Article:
For a new beginning (Part One) - Glimpses of the Past with Karen Webster
It must have been so very, very hard to make the decision to leave homes and family to immigrate to “the new land”. The reasons were varied and as the result of different degrees of hardship. The “Great Migration to Canada” from the British Isles occurred between 1815 and 1850 and involved 800,000 people.
The reasons for leaving Britain were many. The Industrial Revolution had brought with it improved living conditions, population growth and consequently, a lack of jobs due to mechanization. The potato famine in Ireland led to starvation and a need to find a better place to live. Wealthy English landowners decided that the lands they controlled in Scotland would be put to more profitable use as sheep pasture than as homes for the tenant crofters. During the “Highland Clearances” homes were burned and the people displaced. For other folk, it could have been the lure of having their own land at a relatively inexpensive cost or perhaps as a result of a sense of adventure.
People in the British Isles might have seen pamphlets, such as the one penned by William Tiger Dunlop. He wrote Statistical Sketches of Upper Canada for the benefit of Emigrants in 1832 to induce immigration to the lands controlled by the Canada Company in the Huron Tract that encompassed much of southern Huron, as well as Middlesex counties.
Dunlop advised to bring clothes, books, gardening tools, medicines and sturdy boots packed in wooden barrels. For the voyage across the Atlantic, it was advisable to bring “large amounts of oatmeal, potatoes, onions, vinegar and pickles”. One’s worldly possessions needed to be carefully thought about and packed in wooden barrels or chests.
Our son now owns a handmade wooden chest that was used by his great-great-grandfather, over 140 years ago, for his voyage from Scotland. It was ironic, when our son’s family relocated last year, that just one of the items, being transferred by a van company, was that humble wooden chest.
To cross the ocean, it was necessary to travel by ship. Earliest travelers would rely on sailing vessels from ports in Norway, Sweden, Germany, Scotland, Ireland and England and would land in Quebec City or Montreal during the months that ice did not block the passage. Alternative ports were Halifax and St. John, New Brunswick and ports in the United States.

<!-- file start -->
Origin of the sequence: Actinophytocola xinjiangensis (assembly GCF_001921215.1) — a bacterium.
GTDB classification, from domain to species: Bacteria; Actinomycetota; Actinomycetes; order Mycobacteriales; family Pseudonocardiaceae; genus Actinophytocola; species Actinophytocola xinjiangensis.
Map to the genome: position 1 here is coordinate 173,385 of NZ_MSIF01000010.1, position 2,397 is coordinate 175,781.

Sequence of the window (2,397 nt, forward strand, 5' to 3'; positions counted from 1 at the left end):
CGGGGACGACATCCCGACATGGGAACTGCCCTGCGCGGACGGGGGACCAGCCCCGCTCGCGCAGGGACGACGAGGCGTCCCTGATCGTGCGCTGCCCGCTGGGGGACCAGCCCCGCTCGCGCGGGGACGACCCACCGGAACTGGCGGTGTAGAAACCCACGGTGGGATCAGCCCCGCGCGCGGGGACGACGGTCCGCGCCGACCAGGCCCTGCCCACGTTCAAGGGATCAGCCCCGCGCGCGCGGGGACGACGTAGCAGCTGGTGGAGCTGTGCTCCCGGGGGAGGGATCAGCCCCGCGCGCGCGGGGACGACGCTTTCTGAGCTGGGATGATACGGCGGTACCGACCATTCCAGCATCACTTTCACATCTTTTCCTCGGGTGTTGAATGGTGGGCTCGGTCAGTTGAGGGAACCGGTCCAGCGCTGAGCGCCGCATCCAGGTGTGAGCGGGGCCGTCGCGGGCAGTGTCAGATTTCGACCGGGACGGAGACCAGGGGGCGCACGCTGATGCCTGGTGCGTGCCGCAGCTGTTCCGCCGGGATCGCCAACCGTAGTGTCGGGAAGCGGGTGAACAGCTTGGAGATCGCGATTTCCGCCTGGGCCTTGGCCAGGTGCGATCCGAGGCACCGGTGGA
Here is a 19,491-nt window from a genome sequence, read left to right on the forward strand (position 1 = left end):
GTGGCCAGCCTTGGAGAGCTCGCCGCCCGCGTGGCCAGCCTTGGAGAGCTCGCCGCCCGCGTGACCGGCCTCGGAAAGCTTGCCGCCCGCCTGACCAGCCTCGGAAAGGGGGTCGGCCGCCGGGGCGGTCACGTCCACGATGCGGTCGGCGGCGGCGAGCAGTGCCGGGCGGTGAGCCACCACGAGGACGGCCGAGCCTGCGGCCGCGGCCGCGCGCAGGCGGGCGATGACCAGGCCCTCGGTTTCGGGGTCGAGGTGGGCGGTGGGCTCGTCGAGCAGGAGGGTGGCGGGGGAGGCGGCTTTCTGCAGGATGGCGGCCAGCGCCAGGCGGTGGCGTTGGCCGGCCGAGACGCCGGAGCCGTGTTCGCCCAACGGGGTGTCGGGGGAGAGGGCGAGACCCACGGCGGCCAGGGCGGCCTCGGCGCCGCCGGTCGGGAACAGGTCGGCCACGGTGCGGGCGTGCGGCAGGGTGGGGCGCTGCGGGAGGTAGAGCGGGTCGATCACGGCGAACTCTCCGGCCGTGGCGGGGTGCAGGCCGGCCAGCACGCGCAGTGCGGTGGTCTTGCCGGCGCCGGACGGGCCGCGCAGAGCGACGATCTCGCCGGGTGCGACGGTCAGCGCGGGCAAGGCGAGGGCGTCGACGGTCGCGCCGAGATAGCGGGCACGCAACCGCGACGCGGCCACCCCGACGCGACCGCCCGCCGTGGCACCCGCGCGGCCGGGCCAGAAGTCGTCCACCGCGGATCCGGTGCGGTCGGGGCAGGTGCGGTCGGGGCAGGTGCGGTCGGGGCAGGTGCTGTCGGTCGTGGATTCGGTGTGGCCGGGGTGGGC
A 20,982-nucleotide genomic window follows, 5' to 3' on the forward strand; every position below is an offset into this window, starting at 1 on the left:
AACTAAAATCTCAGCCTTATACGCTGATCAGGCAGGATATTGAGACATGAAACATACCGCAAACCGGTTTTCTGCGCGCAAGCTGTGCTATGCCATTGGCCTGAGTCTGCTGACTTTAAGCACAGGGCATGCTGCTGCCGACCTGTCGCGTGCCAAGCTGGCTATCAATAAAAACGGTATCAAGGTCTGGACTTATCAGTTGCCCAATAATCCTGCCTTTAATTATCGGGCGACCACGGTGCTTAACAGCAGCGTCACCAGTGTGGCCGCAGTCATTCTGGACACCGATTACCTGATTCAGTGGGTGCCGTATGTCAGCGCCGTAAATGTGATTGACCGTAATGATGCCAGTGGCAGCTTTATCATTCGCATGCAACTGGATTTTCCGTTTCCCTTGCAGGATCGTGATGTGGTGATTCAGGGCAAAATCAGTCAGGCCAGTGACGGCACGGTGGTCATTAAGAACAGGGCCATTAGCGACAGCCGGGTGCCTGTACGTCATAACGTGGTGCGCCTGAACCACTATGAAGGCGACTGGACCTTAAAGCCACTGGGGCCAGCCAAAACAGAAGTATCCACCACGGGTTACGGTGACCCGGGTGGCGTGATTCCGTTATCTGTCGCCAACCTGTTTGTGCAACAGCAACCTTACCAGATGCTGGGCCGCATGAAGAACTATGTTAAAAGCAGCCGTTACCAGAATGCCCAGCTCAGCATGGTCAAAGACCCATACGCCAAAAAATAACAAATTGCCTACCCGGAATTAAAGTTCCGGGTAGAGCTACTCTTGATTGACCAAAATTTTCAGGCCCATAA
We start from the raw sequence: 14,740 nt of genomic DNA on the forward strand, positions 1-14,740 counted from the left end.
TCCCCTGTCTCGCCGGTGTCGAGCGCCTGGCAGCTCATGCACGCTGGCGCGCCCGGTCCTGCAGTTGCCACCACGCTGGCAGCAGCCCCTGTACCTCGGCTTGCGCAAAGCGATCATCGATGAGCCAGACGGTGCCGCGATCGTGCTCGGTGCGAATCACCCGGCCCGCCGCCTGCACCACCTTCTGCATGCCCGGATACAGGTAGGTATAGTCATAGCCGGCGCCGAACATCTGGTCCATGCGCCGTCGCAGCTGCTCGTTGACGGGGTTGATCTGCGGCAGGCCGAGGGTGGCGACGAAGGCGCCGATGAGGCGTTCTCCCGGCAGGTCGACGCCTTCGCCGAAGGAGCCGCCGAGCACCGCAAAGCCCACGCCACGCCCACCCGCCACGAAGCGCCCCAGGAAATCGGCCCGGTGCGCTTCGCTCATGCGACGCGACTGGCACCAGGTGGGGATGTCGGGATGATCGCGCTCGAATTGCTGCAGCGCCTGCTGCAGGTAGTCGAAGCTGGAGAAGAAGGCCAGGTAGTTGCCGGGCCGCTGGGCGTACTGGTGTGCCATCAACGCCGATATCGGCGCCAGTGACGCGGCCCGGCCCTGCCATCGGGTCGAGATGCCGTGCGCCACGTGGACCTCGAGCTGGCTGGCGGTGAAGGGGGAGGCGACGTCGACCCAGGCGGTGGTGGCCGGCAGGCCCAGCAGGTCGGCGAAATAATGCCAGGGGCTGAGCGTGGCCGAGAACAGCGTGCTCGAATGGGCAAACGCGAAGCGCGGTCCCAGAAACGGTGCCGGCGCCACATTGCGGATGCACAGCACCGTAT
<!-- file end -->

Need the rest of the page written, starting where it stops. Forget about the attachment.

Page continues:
At first, the ships were wooden ones, powered by sail. The length of the voyage was dependent on the winds and could be hampered by storms, causing a great variation in time to cross the Atlantic, from several weeks to a few months. Two types of accommodation were available: cabins for those who could afford them and steerage for those who could only afford the cheapest rate. The steerage, or between decks, section was made up of temporary partitions and bunks. Once the passengers had disembarked, these furnishings were dismantled and destroyed and the ship would be prepared to carry cargo on the voyage back to Europe. Conditions in steerage were cramped and unsanitary.
Some ships required the passengers to bring their own food while others provided only meager provisions. Berths that were used for bunks were stacked on two or three levels and two to four people would be expected to share each bed. In addition, the only fresh air in the steerage section came from hatches that were closed during rough seas or storms. Washroom facilities were on the main deck and buckets were used in steerage human waste and by those who became seasick. These buckets easily overturned and the result of all these factors was an unhealthy area that had a continual stench.
Many people died in steerage quarters as a result of typhus and dysentery. Sometimes as much as 10 per cent of the passengers did not survive the crossing and there were many burials at sea. Once ships arrived in Quebec, to prevent the spread of diseases, ill passengers were quarantined on Grosse Île. This facility operated as a quarantine centre from 1832 until 1937.
By 1855, steamships in the Allan Line were scheduling the voyage for every two weeks. Crossing times shortened through the years to be measured by days. By the 1950s, intercontinental air flights were measured in hours.
There are scanty records of the people who were among the earliest immigrants. By 1865, entry to Canada had become more documented. Library and Archives Canada has a website called “Passenger Lists for the Port of Quebec City and other Ports 1865-1922,” which can be found at bac-lac.gc.ca. On this site is a database of passengers’ names that entered Canada through official ports of entry during that period. A separate database exists for the ships that carried the immigrants. After the ships’ manifests had been copied, the originals were destroyed. Unfortunately, not all copies are legible and not all people who immigrated to Canada can be found in these databases, but it is worth a search if one’s ancestors came in this era. The majority of passengers, arriving in Canada, first set foot on land in Quebec City with others landing in Montreal and Halifax. It must be noted that some immigrants arriving in American ports such as Boston and New York and then making their way to Canada are not documented.
After making the difficult decision to immigrate to Canada and to endure the hardships involved in making that trip, new Canadians were still not settled in a home. That part of the journey will be a story for another column.